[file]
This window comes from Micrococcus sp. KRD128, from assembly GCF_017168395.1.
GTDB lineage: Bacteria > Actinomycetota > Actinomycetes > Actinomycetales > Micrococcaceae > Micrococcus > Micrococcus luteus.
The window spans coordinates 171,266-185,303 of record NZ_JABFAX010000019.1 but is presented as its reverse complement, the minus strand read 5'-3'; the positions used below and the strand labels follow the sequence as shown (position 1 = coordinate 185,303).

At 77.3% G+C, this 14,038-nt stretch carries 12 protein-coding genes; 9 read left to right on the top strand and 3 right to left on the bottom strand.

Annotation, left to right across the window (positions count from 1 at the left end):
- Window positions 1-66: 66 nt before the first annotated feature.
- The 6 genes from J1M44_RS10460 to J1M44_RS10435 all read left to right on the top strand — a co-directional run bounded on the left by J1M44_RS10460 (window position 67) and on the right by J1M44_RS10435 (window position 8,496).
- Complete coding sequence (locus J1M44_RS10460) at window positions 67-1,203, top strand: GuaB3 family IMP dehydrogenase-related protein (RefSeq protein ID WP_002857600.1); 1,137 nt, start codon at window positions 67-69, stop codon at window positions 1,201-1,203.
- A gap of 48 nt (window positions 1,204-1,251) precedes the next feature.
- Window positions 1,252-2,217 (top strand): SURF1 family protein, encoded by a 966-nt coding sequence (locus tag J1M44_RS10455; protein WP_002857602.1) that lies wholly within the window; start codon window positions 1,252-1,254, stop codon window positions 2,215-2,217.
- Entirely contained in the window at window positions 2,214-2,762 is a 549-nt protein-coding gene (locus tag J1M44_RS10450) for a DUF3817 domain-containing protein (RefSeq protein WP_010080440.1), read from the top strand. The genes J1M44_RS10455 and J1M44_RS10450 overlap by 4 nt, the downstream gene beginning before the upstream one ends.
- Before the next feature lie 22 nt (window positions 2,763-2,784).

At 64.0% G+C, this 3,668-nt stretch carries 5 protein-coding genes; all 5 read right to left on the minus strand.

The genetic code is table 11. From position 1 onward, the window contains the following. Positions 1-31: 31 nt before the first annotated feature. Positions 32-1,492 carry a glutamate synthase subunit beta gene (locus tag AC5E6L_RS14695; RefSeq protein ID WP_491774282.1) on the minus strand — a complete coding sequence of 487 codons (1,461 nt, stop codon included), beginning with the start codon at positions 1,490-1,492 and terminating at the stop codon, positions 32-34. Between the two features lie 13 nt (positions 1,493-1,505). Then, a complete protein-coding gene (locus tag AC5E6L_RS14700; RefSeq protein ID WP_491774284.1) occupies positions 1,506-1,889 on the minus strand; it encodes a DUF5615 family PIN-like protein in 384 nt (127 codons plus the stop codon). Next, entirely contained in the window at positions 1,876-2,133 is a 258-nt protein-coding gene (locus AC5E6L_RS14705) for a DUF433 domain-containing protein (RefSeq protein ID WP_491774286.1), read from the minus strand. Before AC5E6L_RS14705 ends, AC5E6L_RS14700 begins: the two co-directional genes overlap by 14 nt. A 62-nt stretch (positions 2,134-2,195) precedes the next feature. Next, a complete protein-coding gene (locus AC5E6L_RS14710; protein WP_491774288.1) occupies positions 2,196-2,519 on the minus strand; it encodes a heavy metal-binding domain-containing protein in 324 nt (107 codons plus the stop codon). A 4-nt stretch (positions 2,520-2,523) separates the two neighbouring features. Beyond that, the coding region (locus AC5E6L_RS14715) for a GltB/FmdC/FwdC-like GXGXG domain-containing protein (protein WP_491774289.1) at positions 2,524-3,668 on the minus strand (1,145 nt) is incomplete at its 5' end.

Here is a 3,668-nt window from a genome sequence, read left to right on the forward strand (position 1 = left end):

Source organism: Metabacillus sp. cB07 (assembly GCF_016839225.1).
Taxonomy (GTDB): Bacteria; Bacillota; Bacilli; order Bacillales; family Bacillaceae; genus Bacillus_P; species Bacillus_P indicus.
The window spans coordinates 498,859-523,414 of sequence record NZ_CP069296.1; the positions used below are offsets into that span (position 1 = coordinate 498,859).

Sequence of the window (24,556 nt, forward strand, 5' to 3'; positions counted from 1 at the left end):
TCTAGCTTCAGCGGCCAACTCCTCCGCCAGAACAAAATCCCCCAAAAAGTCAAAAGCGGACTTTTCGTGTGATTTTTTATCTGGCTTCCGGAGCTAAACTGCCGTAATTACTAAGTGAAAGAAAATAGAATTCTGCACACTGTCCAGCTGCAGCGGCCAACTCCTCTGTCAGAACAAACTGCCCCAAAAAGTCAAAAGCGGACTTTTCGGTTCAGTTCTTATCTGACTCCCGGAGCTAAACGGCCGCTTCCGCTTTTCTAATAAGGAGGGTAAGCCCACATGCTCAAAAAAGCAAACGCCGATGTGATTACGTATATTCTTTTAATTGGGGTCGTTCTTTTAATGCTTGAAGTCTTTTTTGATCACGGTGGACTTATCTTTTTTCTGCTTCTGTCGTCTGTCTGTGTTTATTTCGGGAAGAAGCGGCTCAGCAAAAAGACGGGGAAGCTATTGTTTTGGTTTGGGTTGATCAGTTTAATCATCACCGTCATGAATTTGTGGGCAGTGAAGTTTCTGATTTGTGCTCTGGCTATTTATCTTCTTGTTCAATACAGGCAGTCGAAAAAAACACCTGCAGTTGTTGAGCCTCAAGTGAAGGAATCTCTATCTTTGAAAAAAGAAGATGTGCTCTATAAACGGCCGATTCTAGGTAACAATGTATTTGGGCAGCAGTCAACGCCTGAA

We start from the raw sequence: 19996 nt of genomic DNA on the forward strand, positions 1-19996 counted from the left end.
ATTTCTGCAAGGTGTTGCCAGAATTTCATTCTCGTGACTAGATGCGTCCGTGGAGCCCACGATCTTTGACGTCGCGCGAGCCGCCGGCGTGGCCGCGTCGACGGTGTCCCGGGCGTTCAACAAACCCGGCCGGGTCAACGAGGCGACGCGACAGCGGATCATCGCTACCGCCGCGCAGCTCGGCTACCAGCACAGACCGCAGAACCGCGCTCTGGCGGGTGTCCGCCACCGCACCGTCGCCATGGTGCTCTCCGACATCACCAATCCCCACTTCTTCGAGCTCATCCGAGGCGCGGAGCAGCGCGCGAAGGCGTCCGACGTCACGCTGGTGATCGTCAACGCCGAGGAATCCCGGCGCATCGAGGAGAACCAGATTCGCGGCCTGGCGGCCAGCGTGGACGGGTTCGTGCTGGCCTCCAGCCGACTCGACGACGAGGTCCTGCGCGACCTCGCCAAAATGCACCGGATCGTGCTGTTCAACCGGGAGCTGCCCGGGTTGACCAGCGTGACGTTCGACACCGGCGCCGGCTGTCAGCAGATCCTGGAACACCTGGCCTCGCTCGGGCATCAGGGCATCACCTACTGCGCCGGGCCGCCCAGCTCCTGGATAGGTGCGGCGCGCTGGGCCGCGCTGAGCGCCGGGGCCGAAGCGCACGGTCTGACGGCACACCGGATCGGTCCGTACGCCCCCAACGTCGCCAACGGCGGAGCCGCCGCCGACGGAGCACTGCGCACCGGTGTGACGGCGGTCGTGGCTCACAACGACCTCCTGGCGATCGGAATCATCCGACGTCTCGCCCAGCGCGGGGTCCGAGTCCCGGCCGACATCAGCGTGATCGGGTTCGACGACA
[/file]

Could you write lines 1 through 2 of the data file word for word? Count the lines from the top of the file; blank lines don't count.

This window comes from Micrococcus sp. KRD128, from assembly GCF_017168395.1.
GTDB lineage: Bacteria > Actinomycetota > Actinomycetes > Actinomycetales > Micrococcaceae > Micrococcus > Micrococcus luteus.